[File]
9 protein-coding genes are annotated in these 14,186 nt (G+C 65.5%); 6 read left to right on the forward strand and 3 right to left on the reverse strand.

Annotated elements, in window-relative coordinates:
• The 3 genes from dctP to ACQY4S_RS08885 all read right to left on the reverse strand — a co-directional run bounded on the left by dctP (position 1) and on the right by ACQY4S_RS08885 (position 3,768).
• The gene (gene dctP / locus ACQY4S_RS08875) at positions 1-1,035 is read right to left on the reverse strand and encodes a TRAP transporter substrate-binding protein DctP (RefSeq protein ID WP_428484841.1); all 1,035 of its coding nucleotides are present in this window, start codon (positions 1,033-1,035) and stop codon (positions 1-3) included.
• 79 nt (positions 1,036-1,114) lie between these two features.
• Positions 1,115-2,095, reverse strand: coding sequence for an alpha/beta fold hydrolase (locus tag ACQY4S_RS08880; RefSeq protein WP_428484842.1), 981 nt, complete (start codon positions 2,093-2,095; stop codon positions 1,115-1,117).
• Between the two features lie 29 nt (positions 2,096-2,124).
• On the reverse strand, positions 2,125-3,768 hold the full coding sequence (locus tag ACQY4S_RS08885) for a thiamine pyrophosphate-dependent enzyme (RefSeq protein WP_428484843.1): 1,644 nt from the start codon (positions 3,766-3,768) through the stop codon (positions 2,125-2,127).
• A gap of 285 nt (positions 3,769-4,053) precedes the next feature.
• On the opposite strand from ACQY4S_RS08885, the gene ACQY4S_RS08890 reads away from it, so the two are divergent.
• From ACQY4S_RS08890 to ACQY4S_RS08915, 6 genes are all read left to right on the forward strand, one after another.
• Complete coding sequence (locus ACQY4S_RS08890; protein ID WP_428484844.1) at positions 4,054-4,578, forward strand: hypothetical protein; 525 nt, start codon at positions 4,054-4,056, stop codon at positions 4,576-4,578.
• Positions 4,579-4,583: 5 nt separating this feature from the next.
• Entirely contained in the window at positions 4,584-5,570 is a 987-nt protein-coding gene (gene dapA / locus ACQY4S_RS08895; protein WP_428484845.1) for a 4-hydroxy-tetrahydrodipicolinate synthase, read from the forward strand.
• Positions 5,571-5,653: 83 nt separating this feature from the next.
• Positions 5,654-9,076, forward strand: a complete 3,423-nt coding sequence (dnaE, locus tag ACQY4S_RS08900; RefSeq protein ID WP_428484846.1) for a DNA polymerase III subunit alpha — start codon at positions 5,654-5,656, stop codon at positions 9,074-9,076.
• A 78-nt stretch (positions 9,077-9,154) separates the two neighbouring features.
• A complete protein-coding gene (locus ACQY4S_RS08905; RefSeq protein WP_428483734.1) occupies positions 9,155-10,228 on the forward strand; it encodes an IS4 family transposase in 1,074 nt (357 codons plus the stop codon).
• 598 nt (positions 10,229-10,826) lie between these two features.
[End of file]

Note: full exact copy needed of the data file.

9 protein-coding genes are annotated in these 14,186 nt (G+C 65.5%); 6 read left to right on the forward strand and 3 right to left on the reverse strand.

Annotated elements, in window-relative coordinates:
• The 3 genes from dctP to ACQY4S_RS08885 all read right to left on the reverse strand — a co-directional run bounded on the left by dctP (position 1) and on the right by ACQY4S_RS08885 (position 3,768).
• The gene (gene dctP / locus ACQY4S_RS08875) at positions 1-1,035 is read right to left on the reverse strand and encodes a TRAP transporter substrate-binding protein DctP (RefSeq protein ID WP_428484841.1); all 1,035 of its coding nucleotides are present in this window, start codon (positions 1,033-1,035) and stop codon (positions 1-3) included.
• 79 nt (positions 1,036-1,114) lie between these two features.
• Positions 1,115-2,095, reverse strand: coding sequence for an alpha/beta fold hydrolase (locus tag ACQY4S_RS08880; RefSeq protein WP_428484842.1), 981 nt, complete (start codon positions 2,093-2,095; stop codon positions 1,115-1,117).
• Between the two features lie 29 nt (positions 2,096-2,124).
• On the reverse strand, positions 2,125-3,768 hold the full coding sequence (locus tag ACQY4S_RS08885) for a thiamine pyrophosphate-dependent enzyme (RefSeq protein WP_428484843.1): 1,644 nt from the start codon (positions 3,766-3,768) through the stop codon (positions 2,125-2,127).
• A gap of 285 nt (positions 3,769-4,053) precedes the next feature.
• On the opposite strand from ACQY4S_RS08885, the gene ACQY4S_RS08890 reads away from it, so the two are divergent.
• From ACQY4S_RS08890 to ACQY4S_RS08915, 6 genes are all read left to right on the forward strand, one after another.
• Complete coding sequence (locus ACQY4S_RS08890; protein ID WP_428484844.1) at positions 4,054-4,578, forward strand: hypothetical protein; 525 nt, start codon at positions 4,054-4,056, stop codon at positions 4,576-4,578.
• Positions 4,579-4,583: 5 nt separating this feature from the next.
• Entirely contained in the window at positions 4,584-5,570 is a 987-nt protein-coding gene (gene dapA / locus ACQY4S_RS08895; protein WP_428484845.1) for a 4-hydroxy-tetrahydrodipicolinate synthase, read from the forward strand.
• Positions 5,571-5,653: 83 nt separating this feature from the next.
• Positions 5,654-9,076, forward strand: a complete 3,423-nt coding sequence (dnaE, locus tag ACQY4S_RS08900; RefSeq protein ID WP_428484846.1) for a DNA polymerase III subunit alpha — start codon at positions 5,654-5,656, stop codon at positions 9,074-9,076.
• A 78-nt stretch (positions 9,077-9,154) separates the two neighbouring features.
• A complete protein-coding gene (locus ACQY4S_RS08905; RefSeq protein WP_428483734.1) occupies positions 9,155-10,228 on the forward strand; it encodes an IS4 family transposase in 1,074 nt (357 codons plus the stop codon).
• 598 nt (positions 10,229-10,826) lie between these two features.